So far we have shared:
- 10 Tips to Introduce Your Child to Church
- 5 Expectation Tips to Set Before Attending Church
- 5 Tips to Keep Your Child Quiet During Church
I pray that these tips to prepare your child for church have been very helpful as you return to church after Covid. And while this is just a drop in the bucket of tips, no quiet activity, snack, or expectations will help the child be successful if prep and training doesn’t happen outside the church walls.
1. Prepare for Church
When I was a teenager we performed a skit called “Get Me to the Church on Time.” It made light of all the things that can go on wrong Sunday mornings as you prepare for church. While funny to watch, these landmines can bring the most organized momma to tears, which negatively affect her parental decisions.
To remove meltdowns, lost shoes, and forgotten Bibles, do everything possible the night before to minimize the morning craziness. For my family, this meant gathering clothes, eating a simple breakfast, and having the diaper bag packed the night before. To lessen my stress, I also found it helpful if I got ready before helping our children.
2. Practice Church
Practice is key. If you don’t expect obedience and quiet play at home, it won’t magically happen during a quiet church service. Here are some helpful blog posts and videos to begin practicing the behavior necessary in quiet settings (church, doctor’s office, funeral, etc).
- First-Time Obedience and Why It Is Important
- Teaching a Child to Play Independently
- What is So Important About Stick-to-itiveness?
- How to Parent and Discipline According to the Bible (Video Series)
- Parenting Video Playlist
Without going into all of the details, dangers, and statistics of why, please do not give the child an electronic to keep them quiet. With practice and training at home, children can learn (and it is important to learn) to participate in a church service.
3. (Role) Play to Set Expectations
Using dolls, Lego people, or action people, hold pretend church. Explain what is acceptable and what behaviors are not. Explain the reason “why” each behavior is expected (e.g. so others can listen, so others can learn, etc.). Then switch roles and have the child play the adult and you be the child. Have fun with this activity by behaving so that the child needs to explain why the “child” needs to be quiet during church.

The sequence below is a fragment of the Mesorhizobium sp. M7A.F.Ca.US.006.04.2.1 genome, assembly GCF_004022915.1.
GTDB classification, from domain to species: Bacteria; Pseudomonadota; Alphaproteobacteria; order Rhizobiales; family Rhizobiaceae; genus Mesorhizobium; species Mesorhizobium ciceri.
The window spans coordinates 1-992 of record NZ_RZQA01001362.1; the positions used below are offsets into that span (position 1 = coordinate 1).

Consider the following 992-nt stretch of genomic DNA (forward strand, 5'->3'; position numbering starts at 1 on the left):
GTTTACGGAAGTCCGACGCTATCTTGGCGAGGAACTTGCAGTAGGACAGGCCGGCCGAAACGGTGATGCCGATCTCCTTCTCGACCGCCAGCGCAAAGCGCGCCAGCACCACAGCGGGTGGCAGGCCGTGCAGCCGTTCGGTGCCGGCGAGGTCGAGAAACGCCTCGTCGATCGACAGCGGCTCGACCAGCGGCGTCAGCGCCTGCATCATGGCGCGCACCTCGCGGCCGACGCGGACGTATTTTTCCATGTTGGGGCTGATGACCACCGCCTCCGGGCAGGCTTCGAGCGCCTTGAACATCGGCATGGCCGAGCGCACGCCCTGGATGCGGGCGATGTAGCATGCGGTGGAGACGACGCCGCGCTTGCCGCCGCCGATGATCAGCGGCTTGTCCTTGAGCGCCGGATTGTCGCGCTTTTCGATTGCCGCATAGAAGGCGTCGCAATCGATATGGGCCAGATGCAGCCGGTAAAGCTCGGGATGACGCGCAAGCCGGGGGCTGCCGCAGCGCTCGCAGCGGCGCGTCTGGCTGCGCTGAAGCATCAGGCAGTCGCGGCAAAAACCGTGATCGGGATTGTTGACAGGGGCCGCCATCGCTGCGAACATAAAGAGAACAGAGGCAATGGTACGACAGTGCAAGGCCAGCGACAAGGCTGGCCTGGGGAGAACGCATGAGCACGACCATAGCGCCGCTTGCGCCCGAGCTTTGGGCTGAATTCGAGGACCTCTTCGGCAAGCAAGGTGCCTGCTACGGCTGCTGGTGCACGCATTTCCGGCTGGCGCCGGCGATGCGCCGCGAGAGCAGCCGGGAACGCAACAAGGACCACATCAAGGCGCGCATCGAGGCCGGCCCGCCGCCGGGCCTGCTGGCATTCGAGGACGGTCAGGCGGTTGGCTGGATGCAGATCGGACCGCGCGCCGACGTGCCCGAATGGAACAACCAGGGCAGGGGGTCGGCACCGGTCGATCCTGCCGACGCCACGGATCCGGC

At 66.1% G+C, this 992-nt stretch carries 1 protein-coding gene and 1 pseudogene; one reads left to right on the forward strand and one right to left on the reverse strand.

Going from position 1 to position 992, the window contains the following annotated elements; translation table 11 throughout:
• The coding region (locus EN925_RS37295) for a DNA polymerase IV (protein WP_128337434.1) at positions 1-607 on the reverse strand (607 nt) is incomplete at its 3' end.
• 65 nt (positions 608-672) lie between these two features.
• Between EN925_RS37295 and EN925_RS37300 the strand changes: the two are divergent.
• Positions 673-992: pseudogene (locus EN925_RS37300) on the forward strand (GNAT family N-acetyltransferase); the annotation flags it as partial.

Here is an example of role playing and how to set the expectations.
Role Playing with Lego Men to set the expectations.
Mommy: Bubs, I see that you brought your friends to church with you! That is wonderful. Church is ready to start. Let’s make sure that your Lego friends know how to make good choices. Can you please tell them the good choices we make at church? (While the child is talking, be sure to interject or pretend to be one of the Lego Men asking “why?” questions.)
Set Expectations Before Church
Mommy: Do you remember how good your Lego Men did sitting through church when we practiced at home? They did great. I want you to do the same thing today. I know that 30 minutes is a long time for you to sit so we are going to cut down the amount of time to make it easier. We will listen and obey for fifteen minutes. During that fifteen minutes I want you to play with your ___________ (e.g. Wonder Markers, Polly Pockets, draw on paper, etc). After the time is up, we will leave to get a drink. The time will go fast if you sit quietly. I know you can do it because you have been practicing at home! (If the child is motivated by a sticker chart, have one available at home.)
After a quick drink, set the expectations again and return to the sanctuary for another 15 minutes. Each week increase the amount of time until the child is able to sit quietly during the entire sermon.
If you have never seen children trained to sit quietly, it can be overwhelming. But God does not ask us to walk the parenting journey alone. There are probably some incredible grandmas and older mommas in your church who will give you direction if you ask for help. Most likely, they trained their child years ago when expectations were much higher. Ask them to teach your child to sit through church quietly and then mirror what they do. Watch everything because many times it is the little things that make all the difference.
Michelle shared this important tip on the ABCJesusLovesMe Facebook Group.
Before you leave and during church, pray. Continuously ask God for peace in your children’s hearts and a sense of calmness to fall over them. I truly believe God wants us to be “fed” in church and it is hard to be fed when we are constantly interrupted by our little treasures. The Holy Spirit will enter into your home, car, restaurant, and church if you pray for it!
Isn’t that good?
Because God desires us to drink from His Word and be encouraged by others while at church, He will provide what we need to make this happen.
One more post in this series! Be sure to come back next week and read… 5 Tips to Attend Church with a Special Needs Child
View the How to Survive Restaurants and Church with Wiggly Kids video of this series.